EPA prepares to shutter its lab in Las Vegas

After more than 50 years on campus, the Environmental Protection Agency plans to vacate its laboratory at UNLV by Sept. 30. (James Tensuan/Las Vegas Review-Journal) Jeffrey Van Ee, former pollution specialist for the Environmental Protection Agency, speaks during a Sierra Club protest Dec. 1 in front of the EPA lab at UNLV. The agency has confirmed that the lab will shut down by Sept. 30. (Henry Brean/Las Vegas Review-Journal) Three years ago, Congress gave the Environmental Protection Agency almost $8 million to begin planning for a new laboratory and office complex in Las Vegas. That money is apparently gone, and soon the EPA will be too. The agency’s research branch has confirmed plans to vacate its lab on the UNLV campus and pull out of the valley altogether by Sept. 30. Local employees of the EPA’s Office of Research and Development have been given the option to relocate to other locations, retire or leave their jobs with the agency. Environmental advocates were quick to blame the Trump administration for what Elspeth DiMarzio from the Sierra Club in Nevada called a “blatant disregard for both science and the public servants of Las Vegas that have spent their lives protecting Americans from the dangers of pollution and toxic chemicals.” But its departure from UNLV began years before his election or his appointment of longtime EPA foe Scott Pruitt to run the organization.  Relocation exploration fizzles During the Obama administration, the EPA faced pressure to cut its use of leased office space and reduce its footprint nationwide. As part of that effort, agency officials explored building a new laboratory and multi-use facility in Las Vegas to replace the buildings it has leased at the heart of the UNLV campus since in the 1960s. In 2014, then-U.S. Sen. Harry Reid said he expected the EPA to become the anchor tenant for the university’s new off-campus technology park, a 122-acre site on Sunset Road at Durango that was Continue Reading

The de-Tuscanization of Las Vegas

Luxury Designer Experts say the Tuscan design is falling out of favor in the Las Vegas luxury home market. The modern kitchen has lighter tones. (Luxury Designer) Traditional staircase. (Luxury Designer) Modern luxury home designs favor lofts. (Luxury Designer) Real estate experts say homeowners are remodeling luxury homes to reflect current preferences for modern design. (Luxury Designer) A loft. (Luxury Designer) The master bath.( Luxury Designer) The master bedroom. (Luxury Designer) Donna Johnson, owner of Southern California-based Luxury Designer, which also has an office in Las Vegas, said the trend for homeowners are moving away from Tuscan-style homes. (Luxury Designer) Homeowners are looking to "de-Tuscanization" their homes in favor of a more modern look. (Luxury Designer) Real estate experts say the Tuscan-style home is out. (Luxury Designer) Modern designs are taking the place of the traditional Vegas Tuscan-style luxury homes. (Luxury Designer) BEFORE: The Tuscan-style kitchen has dark wood. (Luxury Designer) AFTER: The modern kitchen is replacing the Tuscan-style with lighter colors and clean, straight lines. (Luxury Designer) The luxury modern design calls for more open spaces. (Luxury Designer) Lofts with modern ironwork are popular for contemporary designs. (Luxury Designer) Wine walls are trending in luxury home decore. (Luxury Designer) Las Vegas Realtor Bruce Hiatt, owner of Luxury Realty Group AFTER: The kitchen. (Luxury Designer) Donna Johnson, owner of Southern California-based Luxury Designer The rebound in the Las Vegas housing market from the downturn has seen a transition to a design that is more modern and contemporary. That means cleaner homes that are more open with fewer walls and kitchens built for entertainment. During the housing boom more than a decade ago, builders gave buyers what they wanted: homes in the Tuscan design, the region of Central Italy in Continue Reading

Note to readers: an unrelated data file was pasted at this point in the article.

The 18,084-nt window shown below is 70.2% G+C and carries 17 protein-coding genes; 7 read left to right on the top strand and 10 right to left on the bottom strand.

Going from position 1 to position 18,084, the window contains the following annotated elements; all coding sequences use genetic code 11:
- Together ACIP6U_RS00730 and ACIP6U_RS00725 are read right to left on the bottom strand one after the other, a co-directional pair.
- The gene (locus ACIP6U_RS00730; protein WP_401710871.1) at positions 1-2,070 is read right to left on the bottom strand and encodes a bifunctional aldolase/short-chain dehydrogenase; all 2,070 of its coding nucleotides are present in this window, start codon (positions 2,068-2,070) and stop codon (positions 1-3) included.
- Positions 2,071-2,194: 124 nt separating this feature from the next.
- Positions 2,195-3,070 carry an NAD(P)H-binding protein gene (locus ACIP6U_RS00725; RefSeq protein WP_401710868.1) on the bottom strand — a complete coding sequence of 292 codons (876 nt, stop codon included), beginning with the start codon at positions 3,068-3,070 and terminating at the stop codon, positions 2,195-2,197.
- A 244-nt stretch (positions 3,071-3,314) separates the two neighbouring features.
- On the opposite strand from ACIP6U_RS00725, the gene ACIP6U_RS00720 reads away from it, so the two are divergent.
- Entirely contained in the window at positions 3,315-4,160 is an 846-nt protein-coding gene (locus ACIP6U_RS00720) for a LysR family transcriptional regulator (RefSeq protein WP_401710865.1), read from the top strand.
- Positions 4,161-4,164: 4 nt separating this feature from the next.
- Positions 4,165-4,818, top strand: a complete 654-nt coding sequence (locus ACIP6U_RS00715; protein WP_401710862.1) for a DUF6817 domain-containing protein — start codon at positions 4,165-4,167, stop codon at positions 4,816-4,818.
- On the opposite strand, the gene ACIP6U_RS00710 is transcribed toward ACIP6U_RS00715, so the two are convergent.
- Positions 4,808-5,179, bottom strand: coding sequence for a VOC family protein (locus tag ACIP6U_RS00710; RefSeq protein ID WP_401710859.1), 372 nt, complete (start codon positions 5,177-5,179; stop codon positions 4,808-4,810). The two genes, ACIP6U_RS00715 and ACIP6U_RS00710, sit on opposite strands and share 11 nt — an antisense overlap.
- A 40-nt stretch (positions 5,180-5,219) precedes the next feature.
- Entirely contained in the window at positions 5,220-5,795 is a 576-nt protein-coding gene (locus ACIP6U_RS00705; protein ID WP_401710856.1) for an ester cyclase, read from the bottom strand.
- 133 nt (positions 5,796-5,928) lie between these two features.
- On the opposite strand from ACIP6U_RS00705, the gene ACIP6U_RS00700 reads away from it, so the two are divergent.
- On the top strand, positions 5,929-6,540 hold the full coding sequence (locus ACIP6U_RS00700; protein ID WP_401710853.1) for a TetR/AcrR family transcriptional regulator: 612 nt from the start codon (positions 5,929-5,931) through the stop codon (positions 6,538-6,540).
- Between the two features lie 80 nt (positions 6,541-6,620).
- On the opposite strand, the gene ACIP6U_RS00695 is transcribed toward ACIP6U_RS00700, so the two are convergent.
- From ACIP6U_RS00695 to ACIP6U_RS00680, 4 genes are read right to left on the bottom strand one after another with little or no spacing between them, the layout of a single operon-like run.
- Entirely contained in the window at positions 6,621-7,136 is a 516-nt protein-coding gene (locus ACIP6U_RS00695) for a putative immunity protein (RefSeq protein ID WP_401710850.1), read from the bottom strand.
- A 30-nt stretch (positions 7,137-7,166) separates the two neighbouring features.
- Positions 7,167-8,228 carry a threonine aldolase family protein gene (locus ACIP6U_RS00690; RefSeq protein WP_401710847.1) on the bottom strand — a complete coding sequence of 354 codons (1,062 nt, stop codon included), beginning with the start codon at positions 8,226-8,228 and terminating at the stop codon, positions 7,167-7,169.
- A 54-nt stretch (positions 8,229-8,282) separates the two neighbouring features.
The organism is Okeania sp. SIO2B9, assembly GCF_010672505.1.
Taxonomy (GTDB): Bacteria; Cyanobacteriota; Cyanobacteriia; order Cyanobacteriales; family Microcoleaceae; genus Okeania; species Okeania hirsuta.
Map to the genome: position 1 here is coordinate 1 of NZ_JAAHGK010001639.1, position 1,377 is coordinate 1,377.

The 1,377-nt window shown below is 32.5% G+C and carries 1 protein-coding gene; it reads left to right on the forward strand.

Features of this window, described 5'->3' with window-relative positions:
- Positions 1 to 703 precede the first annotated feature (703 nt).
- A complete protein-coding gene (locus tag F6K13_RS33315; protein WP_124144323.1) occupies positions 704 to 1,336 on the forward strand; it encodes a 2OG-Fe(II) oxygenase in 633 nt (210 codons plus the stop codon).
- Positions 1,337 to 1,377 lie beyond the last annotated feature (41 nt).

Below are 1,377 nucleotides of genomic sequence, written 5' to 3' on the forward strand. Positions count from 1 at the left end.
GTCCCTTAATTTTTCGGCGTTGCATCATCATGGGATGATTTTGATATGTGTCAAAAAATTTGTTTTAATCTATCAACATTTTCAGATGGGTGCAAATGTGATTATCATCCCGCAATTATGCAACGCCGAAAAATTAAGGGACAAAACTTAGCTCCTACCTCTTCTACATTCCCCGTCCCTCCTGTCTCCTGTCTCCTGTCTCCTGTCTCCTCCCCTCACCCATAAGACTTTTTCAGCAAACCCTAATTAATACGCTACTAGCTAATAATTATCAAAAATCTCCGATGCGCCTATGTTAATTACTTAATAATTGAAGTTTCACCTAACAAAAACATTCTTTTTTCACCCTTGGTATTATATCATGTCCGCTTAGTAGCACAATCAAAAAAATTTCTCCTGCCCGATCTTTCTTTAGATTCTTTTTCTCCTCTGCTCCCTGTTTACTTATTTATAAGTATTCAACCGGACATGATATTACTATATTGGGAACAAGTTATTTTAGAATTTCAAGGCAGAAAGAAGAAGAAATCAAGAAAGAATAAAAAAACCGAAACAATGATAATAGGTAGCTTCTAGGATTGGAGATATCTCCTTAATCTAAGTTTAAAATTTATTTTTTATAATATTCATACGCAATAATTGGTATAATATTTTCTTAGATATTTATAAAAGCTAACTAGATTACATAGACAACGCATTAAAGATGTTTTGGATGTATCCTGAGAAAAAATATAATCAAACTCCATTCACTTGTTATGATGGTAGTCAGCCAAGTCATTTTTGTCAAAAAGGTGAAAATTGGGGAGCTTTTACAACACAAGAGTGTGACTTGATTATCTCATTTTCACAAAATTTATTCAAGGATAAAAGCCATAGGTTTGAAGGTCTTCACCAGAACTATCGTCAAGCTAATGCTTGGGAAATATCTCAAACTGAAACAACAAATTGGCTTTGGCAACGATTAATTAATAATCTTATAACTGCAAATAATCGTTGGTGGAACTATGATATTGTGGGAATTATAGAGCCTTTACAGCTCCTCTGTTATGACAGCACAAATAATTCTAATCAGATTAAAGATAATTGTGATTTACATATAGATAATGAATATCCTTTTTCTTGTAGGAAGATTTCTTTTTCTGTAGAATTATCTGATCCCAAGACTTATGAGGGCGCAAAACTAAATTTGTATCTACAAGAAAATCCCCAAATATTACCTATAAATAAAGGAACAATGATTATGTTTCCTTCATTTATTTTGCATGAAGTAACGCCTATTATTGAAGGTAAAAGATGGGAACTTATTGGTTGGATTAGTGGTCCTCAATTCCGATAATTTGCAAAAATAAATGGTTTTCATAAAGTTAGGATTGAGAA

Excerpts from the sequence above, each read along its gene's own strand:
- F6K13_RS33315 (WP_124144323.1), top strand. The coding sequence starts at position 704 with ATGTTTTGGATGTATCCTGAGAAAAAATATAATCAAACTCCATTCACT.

Girlfriend of Las Vegas shooter Stephen Paddock has ‘clean conscience’ ahead of anticipated FBI questioning